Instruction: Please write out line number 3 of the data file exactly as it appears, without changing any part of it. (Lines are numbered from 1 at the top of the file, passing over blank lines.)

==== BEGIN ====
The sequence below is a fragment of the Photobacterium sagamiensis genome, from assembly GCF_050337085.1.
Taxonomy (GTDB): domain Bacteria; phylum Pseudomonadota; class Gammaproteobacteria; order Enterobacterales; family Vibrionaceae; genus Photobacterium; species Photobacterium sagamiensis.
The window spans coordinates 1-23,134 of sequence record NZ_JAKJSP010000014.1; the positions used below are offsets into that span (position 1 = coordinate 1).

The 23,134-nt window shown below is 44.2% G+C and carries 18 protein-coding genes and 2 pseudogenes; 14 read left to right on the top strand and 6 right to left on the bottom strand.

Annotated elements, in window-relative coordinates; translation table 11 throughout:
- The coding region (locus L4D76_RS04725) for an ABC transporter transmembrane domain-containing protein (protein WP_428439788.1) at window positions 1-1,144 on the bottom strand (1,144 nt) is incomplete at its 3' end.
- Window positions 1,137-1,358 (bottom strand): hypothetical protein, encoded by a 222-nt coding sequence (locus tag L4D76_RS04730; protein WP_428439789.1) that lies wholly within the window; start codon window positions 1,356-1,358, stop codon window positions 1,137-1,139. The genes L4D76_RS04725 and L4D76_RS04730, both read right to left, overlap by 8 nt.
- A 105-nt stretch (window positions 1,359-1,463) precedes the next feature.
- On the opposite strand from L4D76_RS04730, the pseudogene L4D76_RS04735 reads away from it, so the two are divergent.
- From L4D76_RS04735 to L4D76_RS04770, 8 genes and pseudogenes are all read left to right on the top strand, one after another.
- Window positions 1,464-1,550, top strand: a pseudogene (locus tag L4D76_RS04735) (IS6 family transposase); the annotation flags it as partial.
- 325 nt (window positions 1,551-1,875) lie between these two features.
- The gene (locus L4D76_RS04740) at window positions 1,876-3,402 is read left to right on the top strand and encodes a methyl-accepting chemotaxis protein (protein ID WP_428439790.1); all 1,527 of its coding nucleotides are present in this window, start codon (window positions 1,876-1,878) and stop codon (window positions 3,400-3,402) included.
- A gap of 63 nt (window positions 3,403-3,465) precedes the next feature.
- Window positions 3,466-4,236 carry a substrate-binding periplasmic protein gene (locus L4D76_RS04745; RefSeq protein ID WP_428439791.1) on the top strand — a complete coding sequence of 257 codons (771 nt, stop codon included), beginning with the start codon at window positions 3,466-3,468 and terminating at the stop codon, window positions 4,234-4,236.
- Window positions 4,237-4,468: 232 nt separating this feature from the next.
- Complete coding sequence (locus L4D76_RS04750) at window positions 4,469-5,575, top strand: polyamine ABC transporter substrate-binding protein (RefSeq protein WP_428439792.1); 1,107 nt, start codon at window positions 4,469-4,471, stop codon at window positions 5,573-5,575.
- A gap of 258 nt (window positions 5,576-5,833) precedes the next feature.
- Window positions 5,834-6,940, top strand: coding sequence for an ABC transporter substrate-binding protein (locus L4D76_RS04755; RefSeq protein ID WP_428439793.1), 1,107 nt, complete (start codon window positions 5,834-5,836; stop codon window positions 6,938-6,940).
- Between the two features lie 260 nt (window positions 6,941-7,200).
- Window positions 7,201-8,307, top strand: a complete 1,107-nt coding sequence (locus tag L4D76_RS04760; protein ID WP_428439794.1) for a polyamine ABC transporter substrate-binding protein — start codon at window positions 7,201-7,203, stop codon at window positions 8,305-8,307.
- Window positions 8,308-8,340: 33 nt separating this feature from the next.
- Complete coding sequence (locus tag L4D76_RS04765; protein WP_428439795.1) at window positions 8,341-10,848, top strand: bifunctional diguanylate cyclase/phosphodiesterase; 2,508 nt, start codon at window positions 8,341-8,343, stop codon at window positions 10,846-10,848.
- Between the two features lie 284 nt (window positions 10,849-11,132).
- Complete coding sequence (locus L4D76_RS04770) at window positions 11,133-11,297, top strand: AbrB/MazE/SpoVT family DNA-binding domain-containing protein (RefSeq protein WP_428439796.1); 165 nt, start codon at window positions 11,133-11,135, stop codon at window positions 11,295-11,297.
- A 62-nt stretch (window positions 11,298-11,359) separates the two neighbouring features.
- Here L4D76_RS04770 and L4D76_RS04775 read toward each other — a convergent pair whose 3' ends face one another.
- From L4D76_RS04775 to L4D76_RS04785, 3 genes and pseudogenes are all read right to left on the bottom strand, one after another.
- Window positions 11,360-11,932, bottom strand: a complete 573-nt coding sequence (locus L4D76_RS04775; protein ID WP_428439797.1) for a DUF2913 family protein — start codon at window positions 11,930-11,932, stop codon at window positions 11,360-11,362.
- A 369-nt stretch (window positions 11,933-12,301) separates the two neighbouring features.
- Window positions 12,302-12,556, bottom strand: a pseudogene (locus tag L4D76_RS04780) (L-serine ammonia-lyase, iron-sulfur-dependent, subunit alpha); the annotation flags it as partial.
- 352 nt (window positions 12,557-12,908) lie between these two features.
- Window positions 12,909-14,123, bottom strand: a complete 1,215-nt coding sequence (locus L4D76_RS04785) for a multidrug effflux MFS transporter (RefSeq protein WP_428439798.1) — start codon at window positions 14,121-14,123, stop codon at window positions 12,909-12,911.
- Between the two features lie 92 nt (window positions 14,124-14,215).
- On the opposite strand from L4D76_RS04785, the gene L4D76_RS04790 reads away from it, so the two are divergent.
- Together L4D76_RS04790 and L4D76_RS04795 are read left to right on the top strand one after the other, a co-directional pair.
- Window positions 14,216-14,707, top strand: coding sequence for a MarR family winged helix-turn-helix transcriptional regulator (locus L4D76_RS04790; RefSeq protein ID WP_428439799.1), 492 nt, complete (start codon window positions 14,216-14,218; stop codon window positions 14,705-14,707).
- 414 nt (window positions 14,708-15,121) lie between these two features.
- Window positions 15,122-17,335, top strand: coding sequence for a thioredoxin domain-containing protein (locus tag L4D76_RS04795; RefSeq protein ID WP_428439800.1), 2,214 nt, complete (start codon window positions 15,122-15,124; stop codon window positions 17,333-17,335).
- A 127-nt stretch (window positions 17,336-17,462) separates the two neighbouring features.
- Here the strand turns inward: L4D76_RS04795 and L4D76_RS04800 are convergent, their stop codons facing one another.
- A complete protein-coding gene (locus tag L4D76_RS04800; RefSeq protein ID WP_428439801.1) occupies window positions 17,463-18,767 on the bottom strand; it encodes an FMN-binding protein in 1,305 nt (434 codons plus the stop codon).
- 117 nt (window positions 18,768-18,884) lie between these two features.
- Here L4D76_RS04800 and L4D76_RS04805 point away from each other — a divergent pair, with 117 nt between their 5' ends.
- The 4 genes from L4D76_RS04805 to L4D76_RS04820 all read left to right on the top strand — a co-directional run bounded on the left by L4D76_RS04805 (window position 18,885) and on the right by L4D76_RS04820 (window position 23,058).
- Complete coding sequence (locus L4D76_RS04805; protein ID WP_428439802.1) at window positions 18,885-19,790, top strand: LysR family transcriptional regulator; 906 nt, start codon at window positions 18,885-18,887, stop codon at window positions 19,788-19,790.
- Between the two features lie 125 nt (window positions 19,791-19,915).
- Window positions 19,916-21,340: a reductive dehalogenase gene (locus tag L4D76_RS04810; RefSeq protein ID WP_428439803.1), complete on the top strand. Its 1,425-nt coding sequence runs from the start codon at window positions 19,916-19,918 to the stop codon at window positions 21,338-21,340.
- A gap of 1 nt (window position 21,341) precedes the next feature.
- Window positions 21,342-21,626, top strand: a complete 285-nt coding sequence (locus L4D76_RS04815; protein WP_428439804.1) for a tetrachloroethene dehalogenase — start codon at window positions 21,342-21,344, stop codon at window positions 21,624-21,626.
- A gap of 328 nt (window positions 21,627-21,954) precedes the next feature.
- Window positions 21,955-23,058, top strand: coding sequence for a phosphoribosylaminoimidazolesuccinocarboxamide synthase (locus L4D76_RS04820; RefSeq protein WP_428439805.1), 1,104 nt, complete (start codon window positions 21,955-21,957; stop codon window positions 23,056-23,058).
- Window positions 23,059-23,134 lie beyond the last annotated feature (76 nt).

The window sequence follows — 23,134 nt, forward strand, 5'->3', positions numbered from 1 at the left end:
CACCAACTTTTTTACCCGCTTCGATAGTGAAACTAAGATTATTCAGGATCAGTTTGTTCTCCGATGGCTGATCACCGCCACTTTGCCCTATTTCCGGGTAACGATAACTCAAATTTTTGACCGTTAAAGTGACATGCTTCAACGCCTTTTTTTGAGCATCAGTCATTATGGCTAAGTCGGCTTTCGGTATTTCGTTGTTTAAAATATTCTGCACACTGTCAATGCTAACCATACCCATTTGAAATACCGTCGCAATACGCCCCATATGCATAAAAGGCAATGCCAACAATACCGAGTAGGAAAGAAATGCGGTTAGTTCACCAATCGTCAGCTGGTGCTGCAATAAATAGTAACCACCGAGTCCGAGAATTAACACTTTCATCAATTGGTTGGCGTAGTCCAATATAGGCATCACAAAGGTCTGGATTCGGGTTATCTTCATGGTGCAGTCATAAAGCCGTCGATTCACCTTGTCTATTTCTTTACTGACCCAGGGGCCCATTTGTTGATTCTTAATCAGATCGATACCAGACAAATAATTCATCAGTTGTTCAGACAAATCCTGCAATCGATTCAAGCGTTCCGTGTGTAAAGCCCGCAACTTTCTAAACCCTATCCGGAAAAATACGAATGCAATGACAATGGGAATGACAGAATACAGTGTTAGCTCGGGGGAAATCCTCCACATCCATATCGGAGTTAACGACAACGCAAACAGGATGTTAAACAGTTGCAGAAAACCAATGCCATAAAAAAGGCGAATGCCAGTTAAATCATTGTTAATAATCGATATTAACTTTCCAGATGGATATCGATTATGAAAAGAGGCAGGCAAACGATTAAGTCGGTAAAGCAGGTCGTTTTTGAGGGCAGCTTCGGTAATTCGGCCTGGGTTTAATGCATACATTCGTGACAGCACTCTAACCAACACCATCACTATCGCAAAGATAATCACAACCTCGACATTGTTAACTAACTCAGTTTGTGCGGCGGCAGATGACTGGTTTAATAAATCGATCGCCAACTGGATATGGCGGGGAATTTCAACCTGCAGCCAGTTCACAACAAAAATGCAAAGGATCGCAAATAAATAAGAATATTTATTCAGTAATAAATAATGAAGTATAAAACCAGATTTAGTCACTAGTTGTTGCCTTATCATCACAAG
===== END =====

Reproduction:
The window spans coordinates 1-23,134 of sequence record NZ_JAKJSP010000014.1; the positions used below are offsets into that span (position 1 = coordinate 1).